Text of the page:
Volkswagen’s T-Roc – a crossover, SUV or CUV (compact utility vehicle) depending on your preferred definition – has become part of the furniture over the last few years, even sneaking into top-ten best-seller lists every now and then.
It’s almost surprising that it took Volkswagen as long as it did to get to this point. The VW Group already has the Cupra Ateca and the Audi SQ2 as fast crossover things, and a quick glance at the headline stats would seem to suggest that all it took to create this new T-Roc R was a transplant of all the important bits from the Golf R.
Volkswagen has refreshed one of its hottest models for 2022. This is the T-Roc R, which like the rest of the brand’s T-Roc lineup, including the standard model and a Cabriolet, has been treated to a range of upgrades.
The revisions start on the outside, with the most distinctive change coming to the R’s face. And it looks pretty good, though. A redesigned grille now has a full-width daytime running light through its centre, blending neatly at each end into tweaked LED headlights. The same purposeful-looking front and rear bumpers – the latter still housing the four fat tailpipes that are a signature of R models – remain, with a subtle change at the rear made to the badging. Here, the T-Roc designation has been dropped altogether, and the new, larger R badge sits just beneath the VW logo.
To match the muscular swagger of its exterior bodykit, the interior of the Volkswagen T-Roc R features a flat-bottomed steering wheel, a good few ‘R’ emblems and a pair of figure-hugging front sports seats. Those seats hold you in place really well during hard cornering. Plus, they remain comfortable even after hours in the saddle, partly thanks to the wide range of adjustment they offer, including for lumbar support.
Thin windscreen pillars and a raised driving position mean you have a good view of the road ahead, too, although it’s worth noting that you sit higher in the Cupra Ateca.
Thick rear pillars restrict your view out of the rear window, but front and rear parking sensors are standard.There’s the option of a rear-view camera or a bird’s eye view camera to make manoeuvring even easier, while bright LED headlights are standard and provide great illumination at night. The disappointment when the T-Roc R first came out was the quality of the materials. However, this was addressed as part of the car’s mid-life facelift, when it gained a soft-touch upper dashboard and a piano-black climate control panel.
The T-Roc R’s infotainment touchscreen is easy to use, because its menus are logically laid out, there’s a rotary knob for scrolling up and down lists, and Android Auto and Apple CarPlay smartphone mirroring are standard. The system is augmented by a large digital instrument panel in place of analogue dials. This is highly configurable and able to show you lots of useful information, including sat-nav mapping, the audio menus and trip computer. The door bins are wide, too, and there are several useful storage cubbies dotted around the driver.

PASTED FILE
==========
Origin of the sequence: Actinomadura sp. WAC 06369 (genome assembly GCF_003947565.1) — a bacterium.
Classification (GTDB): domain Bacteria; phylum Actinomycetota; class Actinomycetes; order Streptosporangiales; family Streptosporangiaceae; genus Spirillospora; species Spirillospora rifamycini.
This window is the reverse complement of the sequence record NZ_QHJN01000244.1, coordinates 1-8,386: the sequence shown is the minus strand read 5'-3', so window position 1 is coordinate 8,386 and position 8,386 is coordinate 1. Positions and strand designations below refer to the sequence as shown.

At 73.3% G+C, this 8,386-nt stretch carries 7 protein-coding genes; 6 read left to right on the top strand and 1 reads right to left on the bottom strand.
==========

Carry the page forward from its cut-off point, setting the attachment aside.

Cabin space is fairly reasonable front and back, though the four-wheel drive system takes up a little boot space, so you get 392 litres out back instead of the 445 litres you get in lesser T-Roc models. It’s still a decent size, though.
The engine is the same 2.0-litre turbo producing 296bhp and 295lb ft of torque, the gearbox is the same seven-speed DSG, and the all-wheel drive system is – yep you guessed it – the same 4Motion system as in the Golf R. The sprint from 0-100km/h is shrugged off in 4.9 seconds, and it’ll keep going until it butts into a speed limiter at 155mph. The T-Roc R’s most decisive advantage is in the way it handles. From its quicker-reacting steering and tighter body control to its vice-like grip on the road, it feels more like a hot hatch than a sports SUV and will leave its sister cars behind on a winding road.
On the windy road, the steering is direct and the 4WD system will keep the T-Roc R remarkably stable – especially given that more of the weight lives higher up than in the hatch or estate. Perhaps that reflects the audience that the T-Roc is aimed at.
Perhaps Volkswagen’s biggest achievement here is the (optional) adaptive damping. In Comfort mode the T-Roc R is manageable in town. It’s not flawless, but even with 19-inch wheels the ride isn’t backbreaking. Moving into Normal ( it feels like a Sport mode) and Race modes, the suspension firms up and body roll is kept to a minimum. It even tempts you to attack a few hairpins. That’s not something we’d expected to admit about a crossover, but the presence of chunky brakes from the Golf R Performance Pack certainly helps.
The Volkswagen T-Roc R has a higher list price than its Audi SQ2 and Cupra Ateca, but it’s not a significant difference, and it’s actually slightly cheaper than the Cupra Formentor 310. More positively, standard equipment is generous, with a list that includes 19in alloy wheels, dual-zone climate control, ambient interior lighting and adaptive cruise control. It’s an extremely confident, quick and grippy thing, although the clinical interior might make it difficult for some of you to fall in love with.